Pet Overpopulation, Puppy Mills, and Lessons from Proposition B
October 15, 2010 by Nathan J. Winograd
I was sitting on a panel discussion during the Building a No Kill South Florida conference this past weekend in Ft. Lauderdale when the panel was asked the following question: “Given that pet overpopulation is a myth, should we still fight to stop pet stores from selling puppies?”
My answer was “Yes.” Because even if every shelter embraced the No Kill philosophy and the programs and services that make it possible, even if no dog or puppy was killed in a shelter again, we’d still want to close down puppy mills. You don’t have to believe in or perpetuate the lie of pet overpopulation to work on efforts to curtail harm to dogs in puppy mills. Puppy mills fuel inbreeding, provide minimal to no veterinary care, lack of adequate food and shelter, lack of human socialization, overcrowded cages, and cause neglect, abuse, and the killing of animals when they are no longer profitable. That is a distinct and separate harm from the fact that shelters are needlessly killing them.
The animal protection movement is a wide and varied field. While some of us are focused on stopping “shelter” abuse/killing, others of us are focused on stopping puppy mill abuse/killing, and still others are working in other areas, we are all working to prevent harm to dogs (and other animals).
True dog lovers embrace the No Kill philosophy because they want to prevent harm to dogs, such as their systematic slaughter in shelters. True dog lovers also want to shut down the puppy mill trade because they want to prevent harm to dogs, such as their systematic abuse. That is ethically consistent. To claim to want to shut down puppy mills, but to ignore or fight reform efforts to stop shelter neglect, abuse, and killing (as groups like HSUS and PETA do) is not only ethically inconsistent, it is morally bankrupt. Neglect is neglect, abuse is abuse, killing is killing regardless of by whose hand that neglect, abuse, and killing is done. To look the other way at one because that neglect, abuse, and killing is done by “friends,” “colleagues,” or simply because the perpetrators call themselves a “humane society” is indefensible.
So my answer was not only “Yes,” it was a resounding “Yes.” We must close down puppy mills. And we must do so, even though pet overpopulation is a myth and we could—and should—be a No Kill nation today. So, how do we do that?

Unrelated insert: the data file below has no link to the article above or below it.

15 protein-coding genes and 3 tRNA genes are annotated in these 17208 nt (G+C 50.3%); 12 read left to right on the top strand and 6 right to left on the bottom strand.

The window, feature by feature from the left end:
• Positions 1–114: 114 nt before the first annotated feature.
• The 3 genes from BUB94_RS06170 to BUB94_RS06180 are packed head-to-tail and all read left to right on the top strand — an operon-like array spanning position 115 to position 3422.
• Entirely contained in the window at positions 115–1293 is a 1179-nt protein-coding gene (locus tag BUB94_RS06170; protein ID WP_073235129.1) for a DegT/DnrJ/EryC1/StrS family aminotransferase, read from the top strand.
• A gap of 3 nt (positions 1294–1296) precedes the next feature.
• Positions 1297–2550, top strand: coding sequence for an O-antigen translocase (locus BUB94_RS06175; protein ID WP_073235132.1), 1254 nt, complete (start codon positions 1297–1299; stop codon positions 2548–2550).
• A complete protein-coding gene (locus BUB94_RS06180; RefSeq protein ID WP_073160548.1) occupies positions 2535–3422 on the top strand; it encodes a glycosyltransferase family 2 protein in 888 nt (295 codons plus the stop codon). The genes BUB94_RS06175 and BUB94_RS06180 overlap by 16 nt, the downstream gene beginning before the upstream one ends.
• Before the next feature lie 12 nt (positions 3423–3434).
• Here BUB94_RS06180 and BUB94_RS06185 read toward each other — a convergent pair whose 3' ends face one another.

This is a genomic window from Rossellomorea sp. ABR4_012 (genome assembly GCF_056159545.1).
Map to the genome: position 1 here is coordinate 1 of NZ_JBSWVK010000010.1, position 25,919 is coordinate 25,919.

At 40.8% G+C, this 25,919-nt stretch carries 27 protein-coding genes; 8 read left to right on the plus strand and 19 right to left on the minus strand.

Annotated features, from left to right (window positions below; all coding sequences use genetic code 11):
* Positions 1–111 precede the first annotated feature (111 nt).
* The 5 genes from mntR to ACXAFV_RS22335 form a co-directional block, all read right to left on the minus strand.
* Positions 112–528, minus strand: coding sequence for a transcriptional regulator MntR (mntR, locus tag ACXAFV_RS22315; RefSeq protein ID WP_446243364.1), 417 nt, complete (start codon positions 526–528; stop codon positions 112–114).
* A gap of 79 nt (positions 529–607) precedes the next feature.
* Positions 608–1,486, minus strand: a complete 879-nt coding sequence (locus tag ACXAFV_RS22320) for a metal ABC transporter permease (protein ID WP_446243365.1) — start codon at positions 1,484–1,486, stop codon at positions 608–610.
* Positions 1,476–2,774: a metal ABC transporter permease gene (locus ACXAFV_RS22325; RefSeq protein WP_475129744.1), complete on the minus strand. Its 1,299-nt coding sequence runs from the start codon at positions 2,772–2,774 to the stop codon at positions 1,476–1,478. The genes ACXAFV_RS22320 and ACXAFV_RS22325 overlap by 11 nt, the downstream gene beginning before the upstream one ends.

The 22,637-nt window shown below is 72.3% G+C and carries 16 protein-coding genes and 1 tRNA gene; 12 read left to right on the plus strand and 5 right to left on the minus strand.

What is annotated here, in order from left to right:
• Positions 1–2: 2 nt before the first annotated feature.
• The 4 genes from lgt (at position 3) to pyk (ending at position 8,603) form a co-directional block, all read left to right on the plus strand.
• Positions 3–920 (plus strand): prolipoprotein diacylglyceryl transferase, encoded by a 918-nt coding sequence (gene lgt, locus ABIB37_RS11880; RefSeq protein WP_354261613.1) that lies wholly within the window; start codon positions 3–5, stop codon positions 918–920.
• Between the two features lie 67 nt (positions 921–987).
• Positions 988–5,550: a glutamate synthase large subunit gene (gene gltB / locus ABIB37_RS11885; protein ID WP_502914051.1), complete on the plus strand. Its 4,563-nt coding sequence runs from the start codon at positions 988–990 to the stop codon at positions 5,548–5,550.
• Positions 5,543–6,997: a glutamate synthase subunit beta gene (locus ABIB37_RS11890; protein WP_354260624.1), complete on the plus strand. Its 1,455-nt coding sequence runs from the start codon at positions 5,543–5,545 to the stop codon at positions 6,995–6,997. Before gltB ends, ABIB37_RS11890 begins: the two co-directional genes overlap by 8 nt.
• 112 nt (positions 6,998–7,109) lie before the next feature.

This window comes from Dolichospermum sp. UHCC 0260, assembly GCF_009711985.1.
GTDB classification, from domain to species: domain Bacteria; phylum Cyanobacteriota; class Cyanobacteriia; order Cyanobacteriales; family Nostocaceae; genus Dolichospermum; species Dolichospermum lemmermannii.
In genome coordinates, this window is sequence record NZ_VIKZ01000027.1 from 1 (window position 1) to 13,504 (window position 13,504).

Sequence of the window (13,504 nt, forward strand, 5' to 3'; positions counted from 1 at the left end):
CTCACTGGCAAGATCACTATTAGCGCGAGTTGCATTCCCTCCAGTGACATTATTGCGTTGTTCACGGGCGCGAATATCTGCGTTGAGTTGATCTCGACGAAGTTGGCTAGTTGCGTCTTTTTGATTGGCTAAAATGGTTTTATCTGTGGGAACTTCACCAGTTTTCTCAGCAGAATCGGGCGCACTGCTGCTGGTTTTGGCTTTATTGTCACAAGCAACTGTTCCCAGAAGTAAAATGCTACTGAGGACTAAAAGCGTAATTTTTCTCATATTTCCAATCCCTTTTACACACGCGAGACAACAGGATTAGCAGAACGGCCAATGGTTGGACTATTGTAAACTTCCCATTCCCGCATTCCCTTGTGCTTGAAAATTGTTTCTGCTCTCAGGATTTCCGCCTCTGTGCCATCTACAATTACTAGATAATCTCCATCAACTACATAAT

If you go to the websites of the large national organizations, they’ll tell you what they are doing, but to find out what you can do, it wouldn’t be obvious beyond not buying from a pet store, signing a pledge, and sending them money. These organizations have built a dependency model where you give them money and they promise to take care of things, rather than empowering the grassroots to actually go out and solve the problem. But if signing a pledge that does nothing but earn you future solicitations for money from these groups isn’t your idea of effective activism, how do you wage a campaign to shut down puppy mills in your community or state?
First, we must engage in community education and protest, a simple but powerful exercise of our constitutional rights to free speech and assembly. People love dogs and want to do right by them. Tell them the truth at the point of sale, in front of the pet stores, and give them alternatives. This is the underlying philosophy behind the No Kill movement and it applies here as well: make it easy for people to do the right thing, and they will.
Second, we must expose these organizations for what they really are. U.S. Department of Agriculture inspection reports of these facilities are available through public disclosure laws. The USDA now has a searchable database where you can download the inspection reports as PDF documents and post them to your website. When people do searches for breeders in your area, they will find the reports and see the kinds of neglect and cruelty that go on there.
Third, we can close down markets through legislation that prohibits puppy mill dogs from being sold either at pet stores or online, with incentives such as tax breaks for pet stores which open their facilities to the adoption of rescue and shelter animals. Several cities, such as West Hollywood and Austin, have already done that. While we hope this will increase local adoptions, we should do this to shut down the puppy mill trade even if it doesn’t. Because let’s be absolutely clear about this: even if a city bans the sale of puppy mill dogs from pet stores, there is no guarantee that shelter deaths will be reduced if shelters are still run by lazy and inept directors whose underperforming staff continue to neglect, abuse, and needlessly kill dogs and puppies. To adopt more animals, shelter directors have to want to do so and all the evidence clearly demonstrates that far too few of them actually do. They have to work with volunteers and rescue groups, they have to have public access hours, good customer service, and a proactive marketing campaign—simple common sense alternatives to killing too many shelter directors simply refuse to implement.
Fourth, when we work to reform local shelters, we are also working to impact the puppy mill trade. When shelters turn away good homes because of poor customer service or arbitrary rules, we fuel the pet shop trade. Moreover, when shelters go head to head with the competition, they win. During the 1990s, at the height of its adoption success and popularity, the San Francisco SPCA had seven offsite adoption locations throughout the city seven days a week. Consequently, the number of pet stores which sold puppies was reduced to zero. They simply could not effectively compete. As I write in Redemption,